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Poverty

Child Poverty in New Zealand -Out of sight, out of mind?

Should we accept poverty rates double that of the 1980s? A quarter of children in poverty?

Moving houses, always moving – stressful. Having to move in the middle of the night – unable to pay rent, scary. – From a young persons’ group, Paeroa

Cold – got hardly any clothes, looking for some. Wonder if there’s any money in here [clothing bin]. No money, no clothes! Desperate. – Anonymous, Paeroa

Not getting proper opportunities like going on school trips, hard to take part in things like sports and other activities. – From a young persons’ group, Dunedin

It’s a tough night’s sleep. It’s normal. It’s better than listening to my parents fighting and drinking all the time… I’m hungry, I’m cold, and I don’t want to go home. It’s no use going back to no food in the cupboards. I’m alright here! – Mere, Paeroa [wrapped in a mat and sleeping under a bridge]

Teachers were causing shame to students in front of their peers because they have no stationery, uniform etc. Schools should deal with parents and not punish the kids for not having shoes, books, etc. – From a young persons’ group, Whanganui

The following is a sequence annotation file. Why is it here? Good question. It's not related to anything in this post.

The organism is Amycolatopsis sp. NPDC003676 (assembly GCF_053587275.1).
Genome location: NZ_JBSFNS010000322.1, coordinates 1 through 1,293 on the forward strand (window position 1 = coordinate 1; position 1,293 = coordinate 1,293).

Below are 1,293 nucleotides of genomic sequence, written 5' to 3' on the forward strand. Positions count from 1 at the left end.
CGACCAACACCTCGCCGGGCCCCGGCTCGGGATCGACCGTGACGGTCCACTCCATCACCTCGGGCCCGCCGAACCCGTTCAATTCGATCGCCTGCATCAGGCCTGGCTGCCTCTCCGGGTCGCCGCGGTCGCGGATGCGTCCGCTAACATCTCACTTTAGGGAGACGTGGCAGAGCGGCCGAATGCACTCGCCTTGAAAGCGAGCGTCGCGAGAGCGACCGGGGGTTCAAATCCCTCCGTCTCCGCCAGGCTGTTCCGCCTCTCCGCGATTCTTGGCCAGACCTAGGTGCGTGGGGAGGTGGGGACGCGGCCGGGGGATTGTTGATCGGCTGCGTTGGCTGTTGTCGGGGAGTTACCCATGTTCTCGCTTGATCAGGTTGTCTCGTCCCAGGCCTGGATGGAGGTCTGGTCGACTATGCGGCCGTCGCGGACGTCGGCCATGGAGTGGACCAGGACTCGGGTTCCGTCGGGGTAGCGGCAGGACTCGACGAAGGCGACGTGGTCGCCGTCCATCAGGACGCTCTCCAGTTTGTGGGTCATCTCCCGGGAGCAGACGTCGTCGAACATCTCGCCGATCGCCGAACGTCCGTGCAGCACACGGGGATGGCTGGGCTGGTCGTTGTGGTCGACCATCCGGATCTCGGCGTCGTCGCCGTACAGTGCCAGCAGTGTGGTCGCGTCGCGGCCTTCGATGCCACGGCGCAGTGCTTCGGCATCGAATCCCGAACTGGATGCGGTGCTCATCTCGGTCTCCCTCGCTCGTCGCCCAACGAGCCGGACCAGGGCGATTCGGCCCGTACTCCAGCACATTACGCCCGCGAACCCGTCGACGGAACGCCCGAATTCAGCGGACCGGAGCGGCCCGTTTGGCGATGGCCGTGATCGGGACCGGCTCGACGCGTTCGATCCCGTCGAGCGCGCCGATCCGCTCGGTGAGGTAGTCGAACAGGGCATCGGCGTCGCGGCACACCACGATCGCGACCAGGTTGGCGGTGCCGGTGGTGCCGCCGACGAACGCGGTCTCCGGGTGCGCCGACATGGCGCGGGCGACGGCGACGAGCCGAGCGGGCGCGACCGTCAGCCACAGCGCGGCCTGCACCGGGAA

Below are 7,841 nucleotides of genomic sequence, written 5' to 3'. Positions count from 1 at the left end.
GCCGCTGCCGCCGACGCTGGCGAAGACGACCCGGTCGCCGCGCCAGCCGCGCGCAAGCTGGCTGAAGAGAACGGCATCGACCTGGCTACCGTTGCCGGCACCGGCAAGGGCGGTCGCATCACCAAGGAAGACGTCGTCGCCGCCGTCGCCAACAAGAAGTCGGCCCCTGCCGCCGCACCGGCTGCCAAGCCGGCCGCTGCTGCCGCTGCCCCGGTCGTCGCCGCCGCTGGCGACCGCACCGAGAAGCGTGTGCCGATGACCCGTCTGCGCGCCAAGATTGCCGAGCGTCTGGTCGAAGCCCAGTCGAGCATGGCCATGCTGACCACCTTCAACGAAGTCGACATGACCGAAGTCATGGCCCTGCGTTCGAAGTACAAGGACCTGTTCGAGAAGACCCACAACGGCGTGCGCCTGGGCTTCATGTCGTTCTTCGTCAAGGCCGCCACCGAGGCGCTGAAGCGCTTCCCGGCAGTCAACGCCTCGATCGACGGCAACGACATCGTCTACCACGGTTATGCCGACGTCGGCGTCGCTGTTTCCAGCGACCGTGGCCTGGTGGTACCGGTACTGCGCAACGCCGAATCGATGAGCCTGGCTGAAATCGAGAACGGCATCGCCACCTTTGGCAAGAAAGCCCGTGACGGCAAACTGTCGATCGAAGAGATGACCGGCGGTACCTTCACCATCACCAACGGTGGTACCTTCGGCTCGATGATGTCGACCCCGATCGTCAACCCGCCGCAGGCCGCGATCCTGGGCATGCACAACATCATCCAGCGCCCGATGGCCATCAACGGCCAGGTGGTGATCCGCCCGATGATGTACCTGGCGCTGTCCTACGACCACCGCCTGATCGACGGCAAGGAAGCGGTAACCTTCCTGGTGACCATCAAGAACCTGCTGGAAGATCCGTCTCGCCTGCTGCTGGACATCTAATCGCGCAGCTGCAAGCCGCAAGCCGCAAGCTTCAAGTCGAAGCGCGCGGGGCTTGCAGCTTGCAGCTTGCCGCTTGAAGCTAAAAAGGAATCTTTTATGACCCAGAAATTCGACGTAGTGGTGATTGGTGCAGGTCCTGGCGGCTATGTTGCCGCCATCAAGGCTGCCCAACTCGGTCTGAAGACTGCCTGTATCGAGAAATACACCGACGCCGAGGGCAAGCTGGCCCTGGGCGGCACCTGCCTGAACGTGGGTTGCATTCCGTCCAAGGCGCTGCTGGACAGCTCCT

The quotes above from an excellent article on the subject by Dr Renee Liang, consultation paediatrician- initially published in North and South Jan 2020, conveys the reality of poverty, better than any statistics. https://www.noted.co.nz/currently/currently-currently/poverty-new-zealand-kete-half-empty

Poverty rates in New Zealand (after housing costs) are double that of 1982. Almost a quarter of children live in poverty (in households earning less than 50% of median income). In the words of Dr Liang – “If we had a rock star economy, we forgot to invite a lot of people to the party”.

Economic reforms in the late 1980s have been particularly harsh on the poor. We changed from a society where one could leave our doors open for the neighbours to pop in and borrow sugar, to a community where we install alarm systems to stave off burglars. Gang memberships have soared in poverty-ridden parts of the country.

“History is written by the rich, and so the poor get blamed for everything.”  — Jeffrey D. Sachs, economist

Many of us have little or no connection with the poor and attribute poverty to lack of will or effort. We judge them from our armchairs without any evidence as spongers, living on our tax dollars, spending their money on drinking and gambling. The reality of poverty is very different; budgeting services will tell you that a vast majority of those on low incomes are conscientious about their spending. Poverty is a lack of cash, a lack of opportunity, not a lack of will.

Deprivations from a very young age leave lasting scars. If you start a race fifty metres behind the rest and face more obstacles along the way, only a few fastest and fittest will catch up with the rest of the pack?